Tips to Capturing True Emotion in Photos
Photography is an art. Just like any other work of art, a great photograph causes others to feel emotion, perhaps even to feel something they’ve never quite felt. Emotion is one of those things that link us all together as people. We’ve all felt joy, sorrow or anger, and when we see that feeling reflected by art, we can empathize with the subject and understand something in the picture that goes beyond the simple images shown.
Emotion is what separates a mere photograph from true art. A picture of an old but well-kept house may be beautiful, but adding occupants — children playing in the front yard, a smiling newly-married couple looking into each others eyes on the porch, a weary man in a rumpled suit sitting despondently on the steps — and suddenly it’s a whole new image. It tells a story, giving truth to the old adage that a picture is worth a thousand words.
Great photographers don’t find images like this by accident. They know how to find a moment or be ready for one. While each has their own way of doing it, here are some tips that may help you capture true emotion in your own photographs.
No More Cheese
One of the best, and most powerful, aspects of emotion is spontaneity. True emotion just happens. It can’t be coached or planned, if it’s real. Unfortunately, being in front of a camera often stifles the ability to just act naturally. While the pictures taken when everyone says “cheese!” can make good pictures and better memories, any emotion is manufactured and it can show. Capturing emotion is easier when the subject is caught unaware, or after they’ve forgotten the presence of the camera. When a person is being herself, you can catch the truest expression of what makes them unique.
Always Be Ready
Some of the best shots are completely unplanned. It’s pretty difficult to predict when a child will do something impressive, or a pet will do something silly, but even if you do capture that moment, sometimes, the best shots are right before or right after the “main event”. The moment, in those cases, is not when the action is occurring, but when it’s all over and the subject is relaxed, and being himself.
Any Moment Can Be A Moment
This goes hand in hand with always being ready. Let’s say you are running a photo session. There’s usually a set time for taking pictures, where the subjects pose and smile and you basically take the pictures they’d like to have to remember a certain occasion. But the people involved aren’t always posed and ready, and those are your real opportunities. As good as planned pictures might be, only a natural pose, caught when someone is acting naturally, can truly convey emotion.
Don’t Settle for Just One Shot
It’s difficult for a subject to forget the camera is there, if they know you’re taking pictures. Take pictures anyway. You never know when you’ll catch that perfect picture. This goes double for when you take pictures of someone you don’t really know that well. Out of a dozen seemingly random pictures, you may well find the one that looks great. As a photographer, even a casual one, your job is to find the beauty in your subject. Not even the best professional can do that in one perfect shot.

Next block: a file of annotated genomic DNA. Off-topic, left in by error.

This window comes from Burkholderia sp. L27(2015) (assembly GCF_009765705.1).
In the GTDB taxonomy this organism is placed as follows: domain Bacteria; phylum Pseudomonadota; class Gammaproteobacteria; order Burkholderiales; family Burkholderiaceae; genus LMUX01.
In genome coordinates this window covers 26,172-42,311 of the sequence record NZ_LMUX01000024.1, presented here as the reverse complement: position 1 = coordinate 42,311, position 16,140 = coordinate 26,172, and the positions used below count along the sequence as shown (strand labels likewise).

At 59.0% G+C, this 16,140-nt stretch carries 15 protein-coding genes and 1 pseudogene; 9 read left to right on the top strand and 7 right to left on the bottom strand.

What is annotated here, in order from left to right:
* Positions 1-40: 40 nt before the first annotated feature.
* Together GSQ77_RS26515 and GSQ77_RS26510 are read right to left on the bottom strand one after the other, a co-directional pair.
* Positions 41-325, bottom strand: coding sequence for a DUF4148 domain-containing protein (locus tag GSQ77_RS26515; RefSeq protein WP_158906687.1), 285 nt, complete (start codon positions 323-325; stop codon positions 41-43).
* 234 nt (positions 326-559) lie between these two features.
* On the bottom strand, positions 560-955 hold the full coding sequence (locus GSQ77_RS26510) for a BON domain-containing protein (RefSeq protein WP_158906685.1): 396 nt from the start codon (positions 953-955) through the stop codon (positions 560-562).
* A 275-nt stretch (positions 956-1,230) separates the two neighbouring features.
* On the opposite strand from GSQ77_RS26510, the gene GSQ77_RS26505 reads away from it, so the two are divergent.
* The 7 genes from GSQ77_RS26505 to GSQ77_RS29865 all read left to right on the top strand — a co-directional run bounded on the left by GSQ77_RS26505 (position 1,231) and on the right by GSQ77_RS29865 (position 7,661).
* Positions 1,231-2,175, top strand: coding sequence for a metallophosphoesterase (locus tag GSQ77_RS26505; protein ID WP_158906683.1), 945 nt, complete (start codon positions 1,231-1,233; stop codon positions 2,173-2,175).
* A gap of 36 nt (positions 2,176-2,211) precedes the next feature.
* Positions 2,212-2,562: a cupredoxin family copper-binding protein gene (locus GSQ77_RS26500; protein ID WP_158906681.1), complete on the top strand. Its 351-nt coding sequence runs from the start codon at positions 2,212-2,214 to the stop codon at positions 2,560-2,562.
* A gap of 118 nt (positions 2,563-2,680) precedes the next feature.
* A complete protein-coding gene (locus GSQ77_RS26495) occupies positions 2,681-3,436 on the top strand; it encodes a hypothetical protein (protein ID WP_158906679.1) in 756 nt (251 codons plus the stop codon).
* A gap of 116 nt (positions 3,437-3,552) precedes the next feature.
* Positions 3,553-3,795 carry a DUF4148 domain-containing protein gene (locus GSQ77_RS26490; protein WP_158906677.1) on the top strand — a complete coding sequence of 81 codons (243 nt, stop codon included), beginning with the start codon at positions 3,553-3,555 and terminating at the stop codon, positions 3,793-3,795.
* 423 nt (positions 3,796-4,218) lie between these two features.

Know (Or Get To Know) Your Subject
Taking pictures of friends and family has its benefits. When you know your subject, you know what you love most about them, or what quality you want to capture. You might even know just how to elicit the perfect response — a “planned” unplanned shot.
Pictures of relative strangers may require some initial conversation, or even an interview. After all, you can’t really know someone if you never talk to them. Don’t be afraid to ask people about the things they love, the subjects that interest them, what they enjoy most about the people in their lives. You may well get the perfect shot during the questioning! And, if you don’t, you’ll definitely know what to look for to get the work of art you’re striving to create.
The Eyes Have It
This probably goes without saying, but it’s important enough to say it anyway — the face should be the focus of most of your photographs, if you want to convey true emotion. Every so often, you’ll find exceptions, such as a team of football players slumped in defeat, or someone engaged in a spontaneous jump or dance of joy, arms raised high, but for the most part, the best pictures have the face of the subject front and center.
There is no better display of emotion than the face, because that is the most visible means of expression. When the focus is on the face, always try to capture the eyes, as well. This works even when taking pictures of pets, with the soft gaze of a dog or the aloof or intent stare of a cat. Intensity of emotion is often best expressed through the eyes, even when there is little expression on the face. A glance to the side or a picture of someone caught mid eye roll can speak volumes.
About the Author:
Laura O’Donnell writes smart content on behalf of Nixplay, a provider of wireless digital picture frames. As an avid writer and learner, she loves to use her skills for engaging others in important topics in creative and effective ways. When she is not working, she loves meeting new people, traveling, and bringing her Pinterest dreams to life. Find her on LinkedIn at www.linkedin.com/in/laurajodonnell